The Loughborough postgraduate is one of 580 young scientists, from 88 countries, to be selected to visit Lake Constance, in the far south of Germany, for the 69th Lindau Nobel Laureate Meeting, being held between June 30 and July 5.
This year’s focus will be on physics and will feature 41 Nobel Prize winners – the biggest gathering of Laureates since the meetings were launched in 1951, as a forum for offering scientists the opportunity to inspire and network with one another.
Russell will take part in lectures, social events and panel discussions about a host of topics including laser physics and quantum technology.
He is one of 15 British students chosen to attend.
During the six-day meeting, he will get the opportunity to present his own research to Prize winners and fellow students.
He said: “This is an amazing opportunity to not only talk with some of the best minds in the field who have proven their worth with Nobel prizes, but it is also exciting to meet the best young minds.”
Laureates include theorist Professor Claude Cohen-Tannoudji, of the École Normale Supérieure, in Paris, who shared the 1997 Nobel Prize with fellow event attendee, experimentalist Professor Steven Chu – a Former United States Secretary of Energy.
“Professor Claude Cohen-Tannoudji literally wrote the book on quantum physics,” said Russell.
“It’s on our third-year reading list and every quantum physics student at Loughborough has read it.
“It shows what an opportunity this is to learn, network and meet people at the forefront of science.”
Loughborough PhD physics student Russell Rundle will meet Nobel winners this summer
Two other notable names on the Laureate list are Professors Serge Haroche and David Wineland, who were awarded the 2012 prize for peaking inside Schrödinger’s fabled box and observing ‘the cat’.
The most recent recipients attending the event are newly minted Professor Donna Strickland, of the University of Waterloo Professor, who along with Professor Gérard Mourou, of the University of Michigan, invented chirped pulse amplification - a technique used to create ultrashort, very high-intensity laser pulses.
They received a joint prize last year.
Russell was recommended by the Royal Society after submitting an application explaining why he thought he was a suitable candidate.
“I had to get their attention,” he said. “So, I wrote to them explaining what excites and motivates me about physics, and what attending this event would mean to me.”
Russell’s work at Loughborough revolves around a quantum mechanics in phase space.
He is a member of Loughborough’s Quantum Systems Engineering Research Group, which is led by Dr Mark Everitt.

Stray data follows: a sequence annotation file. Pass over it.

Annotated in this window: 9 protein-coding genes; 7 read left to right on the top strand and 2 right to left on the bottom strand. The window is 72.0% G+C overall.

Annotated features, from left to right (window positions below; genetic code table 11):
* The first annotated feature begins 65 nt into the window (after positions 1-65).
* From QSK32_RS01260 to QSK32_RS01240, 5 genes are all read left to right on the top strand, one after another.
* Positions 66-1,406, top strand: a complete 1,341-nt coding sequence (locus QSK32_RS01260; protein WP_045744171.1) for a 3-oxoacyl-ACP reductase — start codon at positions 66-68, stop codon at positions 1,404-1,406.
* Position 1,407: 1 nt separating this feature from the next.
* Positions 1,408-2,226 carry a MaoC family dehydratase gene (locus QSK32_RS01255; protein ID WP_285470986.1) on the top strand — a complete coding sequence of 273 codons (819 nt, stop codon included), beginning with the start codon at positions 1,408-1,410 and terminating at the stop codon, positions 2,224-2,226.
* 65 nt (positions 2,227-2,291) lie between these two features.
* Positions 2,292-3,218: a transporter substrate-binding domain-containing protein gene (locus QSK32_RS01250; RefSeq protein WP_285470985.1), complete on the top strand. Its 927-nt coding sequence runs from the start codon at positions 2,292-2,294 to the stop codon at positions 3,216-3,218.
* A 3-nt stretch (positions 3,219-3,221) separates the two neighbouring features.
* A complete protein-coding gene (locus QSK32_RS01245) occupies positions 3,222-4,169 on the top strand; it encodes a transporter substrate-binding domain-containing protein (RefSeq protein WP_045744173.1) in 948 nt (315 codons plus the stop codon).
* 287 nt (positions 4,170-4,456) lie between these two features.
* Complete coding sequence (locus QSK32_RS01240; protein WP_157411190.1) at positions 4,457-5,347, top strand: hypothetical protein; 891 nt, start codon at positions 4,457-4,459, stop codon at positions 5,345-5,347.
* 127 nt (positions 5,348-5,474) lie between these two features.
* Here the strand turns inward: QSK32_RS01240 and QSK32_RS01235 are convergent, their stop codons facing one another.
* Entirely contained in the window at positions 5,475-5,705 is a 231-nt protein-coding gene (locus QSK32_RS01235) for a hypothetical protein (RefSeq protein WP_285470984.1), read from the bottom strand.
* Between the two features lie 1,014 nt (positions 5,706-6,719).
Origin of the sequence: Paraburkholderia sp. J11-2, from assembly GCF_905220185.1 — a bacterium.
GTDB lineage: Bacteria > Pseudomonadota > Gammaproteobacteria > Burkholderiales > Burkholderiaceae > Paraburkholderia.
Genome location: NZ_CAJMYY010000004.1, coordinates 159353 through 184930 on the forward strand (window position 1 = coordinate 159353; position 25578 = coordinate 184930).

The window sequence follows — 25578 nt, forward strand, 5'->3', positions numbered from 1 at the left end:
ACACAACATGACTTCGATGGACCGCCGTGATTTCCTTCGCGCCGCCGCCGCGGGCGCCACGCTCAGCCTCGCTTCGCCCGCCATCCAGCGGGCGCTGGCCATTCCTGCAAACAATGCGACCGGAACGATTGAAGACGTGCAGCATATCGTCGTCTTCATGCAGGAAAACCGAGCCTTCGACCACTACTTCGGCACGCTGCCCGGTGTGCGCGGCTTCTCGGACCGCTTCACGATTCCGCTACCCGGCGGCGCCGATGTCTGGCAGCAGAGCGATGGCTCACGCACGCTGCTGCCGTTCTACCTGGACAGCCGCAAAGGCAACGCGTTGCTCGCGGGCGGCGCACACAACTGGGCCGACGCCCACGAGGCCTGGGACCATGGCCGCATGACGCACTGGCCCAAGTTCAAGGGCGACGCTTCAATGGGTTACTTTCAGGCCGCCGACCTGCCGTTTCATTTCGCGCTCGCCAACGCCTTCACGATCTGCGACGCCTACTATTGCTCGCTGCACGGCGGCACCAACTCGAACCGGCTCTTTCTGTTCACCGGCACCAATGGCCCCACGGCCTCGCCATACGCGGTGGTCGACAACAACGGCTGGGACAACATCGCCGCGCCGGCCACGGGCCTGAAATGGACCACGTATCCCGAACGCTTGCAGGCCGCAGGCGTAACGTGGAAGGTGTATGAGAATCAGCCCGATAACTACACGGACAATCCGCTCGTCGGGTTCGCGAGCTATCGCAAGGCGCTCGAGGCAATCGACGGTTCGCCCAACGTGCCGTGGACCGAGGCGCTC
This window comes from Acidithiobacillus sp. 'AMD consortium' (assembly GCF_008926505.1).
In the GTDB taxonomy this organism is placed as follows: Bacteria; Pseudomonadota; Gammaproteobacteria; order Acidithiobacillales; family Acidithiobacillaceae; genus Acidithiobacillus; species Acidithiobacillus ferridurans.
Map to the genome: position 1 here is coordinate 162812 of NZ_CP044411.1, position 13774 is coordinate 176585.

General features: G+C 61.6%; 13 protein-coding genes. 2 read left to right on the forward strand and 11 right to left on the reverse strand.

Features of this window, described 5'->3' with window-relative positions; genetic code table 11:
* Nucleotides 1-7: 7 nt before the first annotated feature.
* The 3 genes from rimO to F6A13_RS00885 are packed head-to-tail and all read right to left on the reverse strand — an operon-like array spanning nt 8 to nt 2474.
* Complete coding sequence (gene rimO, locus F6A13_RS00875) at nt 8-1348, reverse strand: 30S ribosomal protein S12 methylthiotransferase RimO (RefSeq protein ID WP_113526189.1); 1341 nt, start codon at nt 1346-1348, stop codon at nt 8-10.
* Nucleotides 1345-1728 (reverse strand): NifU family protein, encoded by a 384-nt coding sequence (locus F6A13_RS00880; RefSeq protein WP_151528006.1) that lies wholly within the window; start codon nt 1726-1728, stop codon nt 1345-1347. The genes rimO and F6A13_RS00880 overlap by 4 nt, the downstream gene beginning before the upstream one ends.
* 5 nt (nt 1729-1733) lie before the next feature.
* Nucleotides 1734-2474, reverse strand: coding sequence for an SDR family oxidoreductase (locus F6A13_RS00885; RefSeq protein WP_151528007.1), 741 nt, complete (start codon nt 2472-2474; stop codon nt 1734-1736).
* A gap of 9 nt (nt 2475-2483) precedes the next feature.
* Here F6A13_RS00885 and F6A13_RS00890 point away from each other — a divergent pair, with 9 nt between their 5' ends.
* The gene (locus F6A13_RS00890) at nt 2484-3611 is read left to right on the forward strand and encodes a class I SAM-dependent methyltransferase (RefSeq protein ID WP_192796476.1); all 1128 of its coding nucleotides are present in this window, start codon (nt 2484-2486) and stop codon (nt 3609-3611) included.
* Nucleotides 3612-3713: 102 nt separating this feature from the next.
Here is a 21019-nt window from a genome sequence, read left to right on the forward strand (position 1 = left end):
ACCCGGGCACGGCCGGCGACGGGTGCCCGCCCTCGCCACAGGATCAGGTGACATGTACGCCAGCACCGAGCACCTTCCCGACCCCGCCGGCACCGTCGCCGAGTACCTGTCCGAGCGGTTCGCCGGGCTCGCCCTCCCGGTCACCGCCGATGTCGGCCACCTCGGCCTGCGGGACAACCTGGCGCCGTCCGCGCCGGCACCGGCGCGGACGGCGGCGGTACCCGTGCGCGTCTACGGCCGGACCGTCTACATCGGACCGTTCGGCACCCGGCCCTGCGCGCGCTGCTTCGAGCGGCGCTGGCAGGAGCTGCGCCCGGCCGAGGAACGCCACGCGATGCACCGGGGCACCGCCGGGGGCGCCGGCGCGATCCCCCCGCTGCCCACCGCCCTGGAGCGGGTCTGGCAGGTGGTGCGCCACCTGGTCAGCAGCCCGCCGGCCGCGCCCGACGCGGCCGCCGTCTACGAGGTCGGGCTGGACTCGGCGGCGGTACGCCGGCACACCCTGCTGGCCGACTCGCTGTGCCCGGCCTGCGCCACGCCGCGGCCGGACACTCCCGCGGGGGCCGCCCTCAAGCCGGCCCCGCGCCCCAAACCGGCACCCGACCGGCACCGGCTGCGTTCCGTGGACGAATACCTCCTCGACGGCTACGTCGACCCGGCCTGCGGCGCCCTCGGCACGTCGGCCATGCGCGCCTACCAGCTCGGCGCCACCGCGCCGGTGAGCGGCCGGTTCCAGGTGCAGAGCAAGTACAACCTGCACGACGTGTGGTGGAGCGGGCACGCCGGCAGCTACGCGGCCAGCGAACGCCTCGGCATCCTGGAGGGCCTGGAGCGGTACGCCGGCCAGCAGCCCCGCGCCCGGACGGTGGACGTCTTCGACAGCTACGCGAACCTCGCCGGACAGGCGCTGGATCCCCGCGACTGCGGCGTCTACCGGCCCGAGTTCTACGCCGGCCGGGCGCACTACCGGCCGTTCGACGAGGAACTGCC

“I expect this meeting will be one of Russell’s most memorable life experiences,” said Dr Everitt.
“With 41 Nobel Laureates and nearly 600 of the best young minds in physics this is a unique opportunity for him to immerse himself in a community of minds that will shape the future of the subject – some of whom will hopefully become future collaborators and long-term friends – after all, physics is quite a social discipline.
“Many of the Nobel Laureates have research that directly relates to Russell’s work and discussions with them will be very beneficial in generating new ideas and understanding their perspectives of how his work relates to the wider discipline.
“With talks, walks, panel discussions, sharing of life experiences and many social opportunities the event is an unapparelled mix of science, culture and networking.”
Professor Claudia Eberlein, a theoretical physicist and Dean of the School of Science, added: “I am delighted for Russell to have been offered a place at this very inspiring gathering of the world best and most promising scientists.”
“Russell’s selection for this meeting is an indication of the very high standard of the research carried out by our Postgraduate Research students at Loughborough.”
Russell's work involves quantum mechanics in phase space
Organisers said the group of participants is extremely diverse.
In addition to the major research nations such as the US, the United Kingdom, Germany, Japan and Israel, countries such as Jamaica, Sri Lanka and, for the first time, Mozambique and the Dominican Republic will be represented.
“The percentage of women among the participants is 34 per cent, which is good by international standards, considering that in physics men are still clearly in the majority,” said Rainer Blatt, Professor at the Institute of Experimental Physics at the University of Innsbruck.
The Lindau Nobel Laureate Meetings take place every year since 1951 and are designed as a forum for exchange, networking and inspiration.
The meetings focus alternately on physiology and medicine, on physics, and on chemistry – the three natural science Nobel Prize disciplines.
Every five years, an interdisciplinary meeting revolving around all three natural sciences will be held, the next one in 2020.